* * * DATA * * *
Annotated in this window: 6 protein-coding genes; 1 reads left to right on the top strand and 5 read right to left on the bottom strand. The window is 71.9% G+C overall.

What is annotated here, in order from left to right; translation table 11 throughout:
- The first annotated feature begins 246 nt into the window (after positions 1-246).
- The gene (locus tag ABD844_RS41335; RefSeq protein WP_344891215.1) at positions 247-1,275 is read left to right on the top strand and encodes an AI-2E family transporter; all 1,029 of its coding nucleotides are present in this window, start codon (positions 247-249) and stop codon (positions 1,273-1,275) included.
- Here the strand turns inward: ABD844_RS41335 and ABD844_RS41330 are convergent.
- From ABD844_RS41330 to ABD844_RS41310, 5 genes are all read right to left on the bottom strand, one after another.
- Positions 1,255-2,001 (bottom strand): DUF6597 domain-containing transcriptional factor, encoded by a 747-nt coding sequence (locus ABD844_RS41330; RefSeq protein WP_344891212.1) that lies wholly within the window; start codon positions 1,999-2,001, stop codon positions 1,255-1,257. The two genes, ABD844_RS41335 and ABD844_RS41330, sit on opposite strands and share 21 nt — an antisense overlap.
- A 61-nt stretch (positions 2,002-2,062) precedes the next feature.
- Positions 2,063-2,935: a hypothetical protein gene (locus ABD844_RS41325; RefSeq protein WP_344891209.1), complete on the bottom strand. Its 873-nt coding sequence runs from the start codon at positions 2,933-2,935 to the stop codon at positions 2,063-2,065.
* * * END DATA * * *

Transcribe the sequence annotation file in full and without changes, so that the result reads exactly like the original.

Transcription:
Annotated in this window: 6 protein-coding genes; 1 reads left to right on the top strand and 5 read right to left on the bottom strand. The window is 71.9% G+C overall.

What is annotated here, in order from left to right; translation table 11 throughout:
- The first annotated feature begins 246 nt into the window (after positions 1-246).
- The gene (locus tag ABD844_RS41335; RefSeq protein WP_344891215.1) at positions 247-1,275 is read left to right on the top strand and encodes an AI-2E family transporter; all 1,029 of its coding nucleotides are present in this window, start codon (positions 247-249) and stop codon (positions 1,273-1,275) included.
- Here the strand turns inward: ABD844_RS41335 and ABD844_RS41330 are convergent.
- From ABD844_RS41330 to ABD844_RS41310, 5 genes are all read right to left on the bottom strand, one after another.
- Positions 1,255-2,001 (bottom strand): DUF6597 domain-containing transcriptional factor, encoded by a 747-nt coding sequence (locus ABD844_RS41330; RefSeq protein WP_344891212.1) that lies wholly within the window; start codon positions 1,999-2,001, stop codon positions 1,255-1,257. The two genes, ABD844_RS41335 and ABD844_RS41330, sit on opposite strands and share 21 nt — an antisense overlap.
- A 61-nt stretch (positions 2,002-2,062) precedes the next feature.
- Positions 2,063-2,935: a hypothetical protein gene (locus ABD844_RS41325; RefSeq protein WP_344891209.1), complete on the bottom strand. Its 873-nt coding sequence runs from the start codon at positions 2,933-2,935 to the stop codon at positions 2,063-2,065.